Have fun.
    Last edited by Malcolm; 12-08-2010 at 10:03 PM.

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    Thanks Malcom, that makes sense and is clear. A bit more practice required I guess!

  7. #7
    Registered User Malcolm's Avatar
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    You asked; "Hang on a sec though, I've looked again and it doesnt contain all the notes in all of these chords; F=CFA, C=CGE, Bb=BbFD. Further research has shown that F major has all these notes though, so shouldn't I be able to play notes from F major over all these chords and it will sound ok?"
    Lets see. F major scale is; F, G, A, Bb, C, D, E ... OK hang on..... Lets stack the notes of the scale in 3rds, or skip a note and get the chords for the key of F. If the chords and the melody share like notes we harmonize and sound good..... lets see..... you are catching on I'm going to take you a little deep hang on.

    Stacking every other note of the scale gets us the chords for that scale.
    F chord has the, F, A, C, E notes and that is 1-3-5-7 intervals or Fmaj7 chord. A 3 and a 7 make a maj7
    G chord has the G, Bb,D, F notes and that is 1-b3-5-b7 intervals or Gm7 chord. A b3 and a b7 make a m7
    A chord has the A, C, E, G notes and that is 1-b3-5-b7 intervals or Am7 chord
    Bb chord has....Bb,D, F, A notes and that is 1-3-5-7 intervals or Bbmaj7 chord
    C chord has......C, E, G, Bb notes and that is 1-3-5-b7 intervals or C7 chord. A 3 and a b7 make a dominant 7 chord.
    D chord has......D, F, A, C notes and that is 1-b3-5-b7 intervals or Dm7 chord
    E chord has......E, G, Bb, D notes and that is 1-b3-b5-b7 intervals or Dm7b5 chord. A b3, b5 and b7 make a diminished m7b5 chord that names the 1/2 diminished chord - a bb7 would signify a full diminished chord. Notice that key has three major chords (the I IV & V), three minor chords ( the ii iii & vi) and one diminished chord (the viidim). That's something else that is good to know.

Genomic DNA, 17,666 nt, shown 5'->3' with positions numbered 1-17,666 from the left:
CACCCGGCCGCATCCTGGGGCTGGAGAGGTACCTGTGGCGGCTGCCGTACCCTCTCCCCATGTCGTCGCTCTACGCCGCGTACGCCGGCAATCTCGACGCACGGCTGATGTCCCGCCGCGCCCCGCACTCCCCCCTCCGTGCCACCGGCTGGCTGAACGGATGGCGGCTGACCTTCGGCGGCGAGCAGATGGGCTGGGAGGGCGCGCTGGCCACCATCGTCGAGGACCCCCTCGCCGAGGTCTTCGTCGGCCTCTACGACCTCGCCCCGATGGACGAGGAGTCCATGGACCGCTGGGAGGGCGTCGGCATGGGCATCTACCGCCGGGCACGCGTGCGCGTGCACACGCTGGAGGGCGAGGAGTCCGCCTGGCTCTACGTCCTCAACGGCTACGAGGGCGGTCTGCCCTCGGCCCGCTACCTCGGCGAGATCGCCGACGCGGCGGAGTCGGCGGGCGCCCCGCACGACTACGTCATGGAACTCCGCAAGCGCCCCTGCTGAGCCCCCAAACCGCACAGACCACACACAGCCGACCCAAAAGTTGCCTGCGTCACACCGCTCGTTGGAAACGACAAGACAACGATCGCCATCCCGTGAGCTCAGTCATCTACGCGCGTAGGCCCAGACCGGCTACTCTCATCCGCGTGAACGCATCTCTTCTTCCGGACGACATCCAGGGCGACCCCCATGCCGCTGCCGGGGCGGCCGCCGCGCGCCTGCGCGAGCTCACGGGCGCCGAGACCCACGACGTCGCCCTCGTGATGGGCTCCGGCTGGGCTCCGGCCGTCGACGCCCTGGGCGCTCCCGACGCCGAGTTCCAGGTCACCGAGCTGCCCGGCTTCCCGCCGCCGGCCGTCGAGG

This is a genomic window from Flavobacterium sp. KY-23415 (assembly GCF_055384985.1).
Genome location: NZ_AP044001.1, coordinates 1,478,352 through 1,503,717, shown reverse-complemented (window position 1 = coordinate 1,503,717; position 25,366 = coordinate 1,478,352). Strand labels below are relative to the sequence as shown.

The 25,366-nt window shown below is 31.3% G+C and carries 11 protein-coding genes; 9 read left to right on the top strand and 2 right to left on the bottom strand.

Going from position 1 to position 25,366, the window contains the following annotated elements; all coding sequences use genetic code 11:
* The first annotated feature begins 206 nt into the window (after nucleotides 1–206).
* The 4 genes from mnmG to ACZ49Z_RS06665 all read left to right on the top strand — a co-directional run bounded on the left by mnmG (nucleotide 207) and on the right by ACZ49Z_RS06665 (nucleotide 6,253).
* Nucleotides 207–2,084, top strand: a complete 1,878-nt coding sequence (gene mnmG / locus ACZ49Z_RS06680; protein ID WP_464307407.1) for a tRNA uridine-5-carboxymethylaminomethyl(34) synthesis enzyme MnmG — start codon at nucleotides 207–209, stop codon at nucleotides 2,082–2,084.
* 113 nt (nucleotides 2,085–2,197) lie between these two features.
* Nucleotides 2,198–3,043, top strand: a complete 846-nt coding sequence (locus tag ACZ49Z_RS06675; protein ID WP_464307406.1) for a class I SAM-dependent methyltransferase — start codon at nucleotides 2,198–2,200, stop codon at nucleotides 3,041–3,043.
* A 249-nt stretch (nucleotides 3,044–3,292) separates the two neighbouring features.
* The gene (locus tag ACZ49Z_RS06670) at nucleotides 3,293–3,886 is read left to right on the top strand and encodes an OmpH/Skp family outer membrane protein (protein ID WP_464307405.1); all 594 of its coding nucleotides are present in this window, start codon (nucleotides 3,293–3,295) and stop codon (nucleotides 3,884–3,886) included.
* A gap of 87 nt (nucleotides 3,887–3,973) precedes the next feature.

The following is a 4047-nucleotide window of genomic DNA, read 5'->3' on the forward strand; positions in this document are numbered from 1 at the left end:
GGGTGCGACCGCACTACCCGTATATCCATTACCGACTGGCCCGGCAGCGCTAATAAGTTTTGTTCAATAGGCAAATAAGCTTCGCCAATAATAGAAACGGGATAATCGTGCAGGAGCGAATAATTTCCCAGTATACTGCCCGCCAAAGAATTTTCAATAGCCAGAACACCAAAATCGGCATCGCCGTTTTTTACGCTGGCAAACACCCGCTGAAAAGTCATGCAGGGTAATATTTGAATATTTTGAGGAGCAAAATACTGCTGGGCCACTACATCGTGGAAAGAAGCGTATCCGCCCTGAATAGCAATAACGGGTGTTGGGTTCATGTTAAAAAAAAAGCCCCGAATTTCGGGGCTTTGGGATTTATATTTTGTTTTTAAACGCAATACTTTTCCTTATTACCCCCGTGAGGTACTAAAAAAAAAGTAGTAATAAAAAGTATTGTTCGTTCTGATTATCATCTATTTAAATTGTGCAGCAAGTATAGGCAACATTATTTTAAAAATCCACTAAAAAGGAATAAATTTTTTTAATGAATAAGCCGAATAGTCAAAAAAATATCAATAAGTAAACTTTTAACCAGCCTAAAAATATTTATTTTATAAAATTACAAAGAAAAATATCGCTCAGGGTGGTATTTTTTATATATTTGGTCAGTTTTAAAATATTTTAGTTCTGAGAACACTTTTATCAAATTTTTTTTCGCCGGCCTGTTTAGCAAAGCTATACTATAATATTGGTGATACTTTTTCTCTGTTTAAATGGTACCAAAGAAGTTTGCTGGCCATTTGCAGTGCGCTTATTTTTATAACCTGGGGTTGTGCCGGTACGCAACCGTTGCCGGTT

As the chords for the key of F are made from the notes of the F major scale -- yep the F major scale is going to work over - harmonize over - sound good over - all those chords. The F major pentatonic will also work this same way. Lets look at how the pentatonic can be a really good friend.

    If we play the F major pentatonic F, G, A, C, D over the Fmaj7 chord we get three like notes (3 chord tones) and two safe passing notes. Remember if we get like notes we harmonize i.e. sound good. Let's assume we have a Fmaj7 chord and we want to write a melodic phrase to be played over that chord what could we do?

    If we play the Bd major pentatonic Bd, C, D, F, G over the Bdmaj7 chord we get three like notes (3 chord tones) and two safe passing notes.

    If we play the C major pentatonic C, D, E, G, A over the C7 chord we get three like notes (3 chord tones) and two safe passing notes.

    If we play the G minor pentatonic G, Bb, C, D, F over the Gm7 chord we get four like notes and one safe passing notes. Take the other minor chords and see how they come out.

    Love pentatonic scales......... Chew on stacking the scale notes to come up with the chords for any scale. That's a neat trick to have in your gig bag.

    Have fun.
    Last edited by Malcolm; 12-09-2010 at 02:41 AM.

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    With the main chords being C Bb C F the tonal centre is more like C Mixolydian, which, if you're going for a one-size-fits-all kinda scale, should do it.

    C Mixolydian: C D E F G A Bb C

  9. #9
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    Quote Originally Posted by dude View Post
    Having played it again tonight Cm pentatonic sounds bad as well!

    F major sounds ok though.

    Bit confused a you can tell.

    Any help appreciated.

    Cheers again
    Main lesson (so far) from this experience: don't trust crude chord-scale theory! (Esp not chord-scale tools... Sometimes they are useful, but not often enough to be reliable, and not nearly as reliable as understanding the very simple principles it's all based on.)

    Chord-scales were a way of analysing solos after the event: looking at notes used, and then identifying a scale which contained those notes. Sounds reasonable. But (as you've found) it often doesn't work when applying it in reverse.
    That's because the original assumption is flawed: soloists don't always think in scales when soloing. Sometimes - in fact probably more often - they think in chord tones. A scale is - in a sense - an accidental byproduct of what they might happen to play.

    Here's a simple example. Say you have a chord sequence C-F-G-C. Altogether the chord tones (C-E-G, F-A-C, G-B-D) spell out the C major scale. So a soloist may use those notes. But if you apply that idea alone "C major scale will fit" - it may sound crap. That's because the scale played at random, or with no regard to the chords, will often throw up bad notes. A good soloist works off the chord tones, with other scale notes in passing.